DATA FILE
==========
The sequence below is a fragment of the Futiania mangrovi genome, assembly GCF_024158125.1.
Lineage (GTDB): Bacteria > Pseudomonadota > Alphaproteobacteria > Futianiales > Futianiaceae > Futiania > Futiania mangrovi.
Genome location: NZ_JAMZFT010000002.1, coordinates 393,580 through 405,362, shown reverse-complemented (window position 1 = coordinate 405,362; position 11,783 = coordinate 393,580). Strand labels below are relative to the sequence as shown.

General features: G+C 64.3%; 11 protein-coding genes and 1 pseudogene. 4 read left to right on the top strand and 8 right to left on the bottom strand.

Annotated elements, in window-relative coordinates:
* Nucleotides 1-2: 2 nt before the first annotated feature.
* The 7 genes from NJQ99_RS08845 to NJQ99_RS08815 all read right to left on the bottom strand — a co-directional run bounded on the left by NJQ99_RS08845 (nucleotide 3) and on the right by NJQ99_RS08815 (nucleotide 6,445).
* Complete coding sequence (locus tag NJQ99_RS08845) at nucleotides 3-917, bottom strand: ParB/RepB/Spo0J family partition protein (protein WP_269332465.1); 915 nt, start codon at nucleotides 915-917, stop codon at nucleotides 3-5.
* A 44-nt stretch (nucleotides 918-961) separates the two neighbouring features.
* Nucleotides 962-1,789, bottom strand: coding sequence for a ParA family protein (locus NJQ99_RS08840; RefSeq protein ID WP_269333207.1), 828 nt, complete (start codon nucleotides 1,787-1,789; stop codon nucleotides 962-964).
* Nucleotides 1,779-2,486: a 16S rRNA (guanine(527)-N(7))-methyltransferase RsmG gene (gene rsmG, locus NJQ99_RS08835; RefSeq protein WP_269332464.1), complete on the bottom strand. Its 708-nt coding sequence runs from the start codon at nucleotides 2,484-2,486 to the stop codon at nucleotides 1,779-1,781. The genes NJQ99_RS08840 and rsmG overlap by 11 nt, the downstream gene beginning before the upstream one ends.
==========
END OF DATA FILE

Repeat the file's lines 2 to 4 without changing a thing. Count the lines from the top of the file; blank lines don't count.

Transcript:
Lineage (GTDB): Bacteria > Pseudomonadota > Alphaproteobacteria > Futianiales > Futianiaceae > Futiania > Futiania mangrovi.
Genome location: NZ_JAMZFT010000002.1, coordinates 393,580 through 405,362, shown reverse-complemented (window position 1 = coordinate 405,362; position 11,783 = coordinate 393,580). Strand labels below are relative to the sequence as shown.

General features: G+C 64.3%; 11 protein-coding genes and 1 pseudogene. 4 read left to right on the top strand and 8 right to left on the bottom strand.